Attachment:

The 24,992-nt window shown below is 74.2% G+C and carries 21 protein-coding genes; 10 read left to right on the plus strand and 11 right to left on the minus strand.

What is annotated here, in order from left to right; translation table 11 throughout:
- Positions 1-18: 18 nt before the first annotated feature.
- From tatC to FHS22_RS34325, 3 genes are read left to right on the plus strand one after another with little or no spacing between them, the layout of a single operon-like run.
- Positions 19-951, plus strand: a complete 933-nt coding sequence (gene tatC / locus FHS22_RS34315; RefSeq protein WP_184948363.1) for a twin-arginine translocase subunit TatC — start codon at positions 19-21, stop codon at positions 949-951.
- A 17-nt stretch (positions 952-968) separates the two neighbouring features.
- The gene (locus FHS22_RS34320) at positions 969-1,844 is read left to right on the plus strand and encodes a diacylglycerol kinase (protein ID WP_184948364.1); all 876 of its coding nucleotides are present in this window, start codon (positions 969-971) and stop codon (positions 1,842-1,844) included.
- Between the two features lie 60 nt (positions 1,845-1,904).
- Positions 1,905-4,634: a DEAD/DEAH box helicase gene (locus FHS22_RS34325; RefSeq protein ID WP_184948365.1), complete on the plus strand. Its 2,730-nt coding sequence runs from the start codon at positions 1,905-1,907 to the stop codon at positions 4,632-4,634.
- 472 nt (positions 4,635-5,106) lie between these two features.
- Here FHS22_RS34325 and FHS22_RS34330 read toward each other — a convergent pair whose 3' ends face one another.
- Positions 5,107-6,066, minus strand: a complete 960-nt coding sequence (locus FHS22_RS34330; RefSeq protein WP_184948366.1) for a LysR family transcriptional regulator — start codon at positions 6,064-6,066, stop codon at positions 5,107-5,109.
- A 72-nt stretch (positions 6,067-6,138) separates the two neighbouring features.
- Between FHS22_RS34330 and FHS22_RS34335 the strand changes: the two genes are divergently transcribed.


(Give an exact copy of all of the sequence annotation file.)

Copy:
The 24,992-nt window shown below is 74.2% G+C and carries 21 protein-coding genes; 10 read left to right on the plus strand and 11 right to left on the minus strand.

What is annotated here, in order from left to right; translation table 11 throughout:
- Positions 1-18: 18 nt before the first annotated feature.
- From tatC to FHS22_RS34325, 3 genes are read left to right on the plus strand one after another with little or no spacing between them, the layout of a single operon-like run.
- Positions 19-951, plus strand: a complete 933-nt coding sequence (gene tatC / locus FHS22_RS34315; RefSeq protein WP_184948363.1) for a twin-arginine translocase subunit TatC — start codon at positions 19-21, stop codon at positions 949-951.
- A 17-nt stretch (positions 952-968) separates the two neighbouring features.
- The gene (locus FHS22_RS34320) at positions 969-1,844 is read left to right on the plus strand and encodes a diacylglycerol kinase (protein ID WP_184948364.1); all 876 of its coding nucleotides are present in this window, start codon (positions 969-971) and stop codon (positions 1,842-1,844) included.
- Between the two features lie 60 nt (positions 1,845-1,904).
- Positions 1,905-4,634: a DEAD/DEAH box helicase gene (locus FHS22_RS34325; RefSeq protein ID WP_184948365.1), complete on the plus strand. Its 2,730-nt coding sequence runs from the start codon at positions 1,905-1,907 to the stop codon at positions 4,632-4,634.
- 472 nt (positions 4,635-5,106) lie between these two features.
- Here FHS22_RS34325 and FHS22_RS34330 read toward each other — a convergent pair whose 3' ends face one another.
- Positions 5,107-6,066, minus strand: a complete 960-nt coding sequence (locus FHS22_RS34330; RefSeq protein WP_184948366.1) for a LysR family transcriptional regulator — start codon at positions 6,064-6,066, stop codon at positions 5,107-5,109.
- A 72-nt stretch (positions 6,067-6,138) separates the two neighbouring features.
- Between FHS22_RS34330 and FHS22_RS34335 the strand changes: the two genes are divergently transcribed.